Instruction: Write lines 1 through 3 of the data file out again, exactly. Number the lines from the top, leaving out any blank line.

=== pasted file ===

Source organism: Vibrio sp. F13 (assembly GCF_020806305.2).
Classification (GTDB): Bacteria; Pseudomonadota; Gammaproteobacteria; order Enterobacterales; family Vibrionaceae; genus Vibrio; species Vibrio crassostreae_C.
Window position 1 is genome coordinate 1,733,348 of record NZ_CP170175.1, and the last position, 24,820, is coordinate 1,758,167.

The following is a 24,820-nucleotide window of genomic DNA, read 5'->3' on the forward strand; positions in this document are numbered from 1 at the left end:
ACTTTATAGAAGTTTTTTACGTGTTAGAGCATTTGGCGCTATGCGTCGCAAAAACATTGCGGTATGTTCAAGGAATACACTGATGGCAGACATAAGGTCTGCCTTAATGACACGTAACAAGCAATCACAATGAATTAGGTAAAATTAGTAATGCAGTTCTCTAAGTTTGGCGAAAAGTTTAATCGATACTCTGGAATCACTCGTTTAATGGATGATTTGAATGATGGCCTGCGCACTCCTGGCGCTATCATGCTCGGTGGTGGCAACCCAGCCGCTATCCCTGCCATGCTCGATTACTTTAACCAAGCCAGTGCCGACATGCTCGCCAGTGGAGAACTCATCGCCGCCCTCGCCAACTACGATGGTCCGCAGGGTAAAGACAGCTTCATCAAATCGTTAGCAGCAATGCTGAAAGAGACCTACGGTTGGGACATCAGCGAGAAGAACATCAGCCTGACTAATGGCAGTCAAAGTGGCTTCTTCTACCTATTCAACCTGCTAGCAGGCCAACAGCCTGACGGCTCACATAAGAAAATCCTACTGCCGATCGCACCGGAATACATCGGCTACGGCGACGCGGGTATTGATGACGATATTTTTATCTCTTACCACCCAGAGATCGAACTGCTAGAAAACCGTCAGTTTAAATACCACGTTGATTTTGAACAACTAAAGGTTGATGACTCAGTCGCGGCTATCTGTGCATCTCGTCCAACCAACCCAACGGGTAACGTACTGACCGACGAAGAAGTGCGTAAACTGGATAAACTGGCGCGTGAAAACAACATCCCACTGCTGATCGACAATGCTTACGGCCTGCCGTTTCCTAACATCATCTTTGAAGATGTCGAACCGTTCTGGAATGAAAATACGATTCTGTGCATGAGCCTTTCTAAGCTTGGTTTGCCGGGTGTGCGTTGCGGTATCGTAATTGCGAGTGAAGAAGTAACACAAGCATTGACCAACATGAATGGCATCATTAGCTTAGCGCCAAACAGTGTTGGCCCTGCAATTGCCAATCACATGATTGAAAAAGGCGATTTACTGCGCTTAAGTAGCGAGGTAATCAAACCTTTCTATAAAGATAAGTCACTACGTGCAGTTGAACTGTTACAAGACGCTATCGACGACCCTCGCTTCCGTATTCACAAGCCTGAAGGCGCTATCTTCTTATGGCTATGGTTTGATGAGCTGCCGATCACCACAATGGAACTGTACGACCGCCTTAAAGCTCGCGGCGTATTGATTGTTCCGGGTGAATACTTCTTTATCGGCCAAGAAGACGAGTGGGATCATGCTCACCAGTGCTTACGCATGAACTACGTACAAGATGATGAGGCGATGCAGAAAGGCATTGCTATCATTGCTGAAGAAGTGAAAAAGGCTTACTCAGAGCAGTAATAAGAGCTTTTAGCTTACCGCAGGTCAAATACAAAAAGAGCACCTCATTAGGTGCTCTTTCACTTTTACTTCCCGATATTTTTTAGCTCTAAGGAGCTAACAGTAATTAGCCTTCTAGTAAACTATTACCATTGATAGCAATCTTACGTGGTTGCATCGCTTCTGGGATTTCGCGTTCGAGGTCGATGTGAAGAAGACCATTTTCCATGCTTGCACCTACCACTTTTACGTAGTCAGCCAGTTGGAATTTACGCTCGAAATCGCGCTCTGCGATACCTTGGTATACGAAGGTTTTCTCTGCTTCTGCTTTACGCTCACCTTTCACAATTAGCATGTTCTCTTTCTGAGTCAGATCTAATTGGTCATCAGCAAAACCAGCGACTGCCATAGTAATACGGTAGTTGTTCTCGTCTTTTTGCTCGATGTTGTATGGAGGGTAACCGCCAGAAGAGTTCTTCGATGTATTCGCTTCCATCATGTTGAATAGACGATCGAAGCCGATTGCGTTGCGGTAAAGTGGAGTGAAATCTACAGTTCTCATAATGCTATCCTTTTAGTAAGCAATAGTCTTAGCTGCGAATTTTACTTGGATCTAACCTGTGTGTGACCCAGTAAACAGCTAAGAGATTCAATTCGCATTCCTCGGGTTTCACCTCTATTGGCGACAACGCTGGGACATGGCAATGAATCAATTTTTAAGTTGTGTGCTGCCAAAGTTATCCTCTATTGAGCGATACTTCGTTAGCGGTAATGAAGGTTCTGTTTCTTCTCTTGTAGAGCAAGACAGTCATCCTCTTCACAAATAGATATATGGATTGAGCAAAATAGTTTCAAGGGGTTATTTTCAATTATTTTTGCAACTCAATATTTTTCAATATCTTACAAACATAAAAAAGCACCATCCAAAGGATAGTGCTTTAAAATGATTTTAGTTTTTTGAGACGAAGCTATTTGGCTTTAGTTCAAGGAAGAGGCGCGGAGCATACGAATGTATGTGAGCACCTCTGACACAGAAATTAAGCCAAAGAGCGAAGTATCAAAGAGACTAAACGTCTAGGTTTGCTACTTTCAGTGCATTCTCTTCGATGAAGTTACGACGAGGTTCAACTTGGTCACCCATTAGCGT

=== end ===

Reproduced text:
Source organism: Vibrio sp. F13 (assembly GCF_020806305.2).
Classification (GTDB): Bacteria; Pseudomonadota; Gammaproteobacteria; order Enterobacterales; family Vibrionaceae; genus Vibrio; species Vibrio crassostreae_C.
Window position 1 is genome coordinate 1,733,348 of record NZ_CP170175.1, and the last position, 24,820, is coordinate 1,758,167.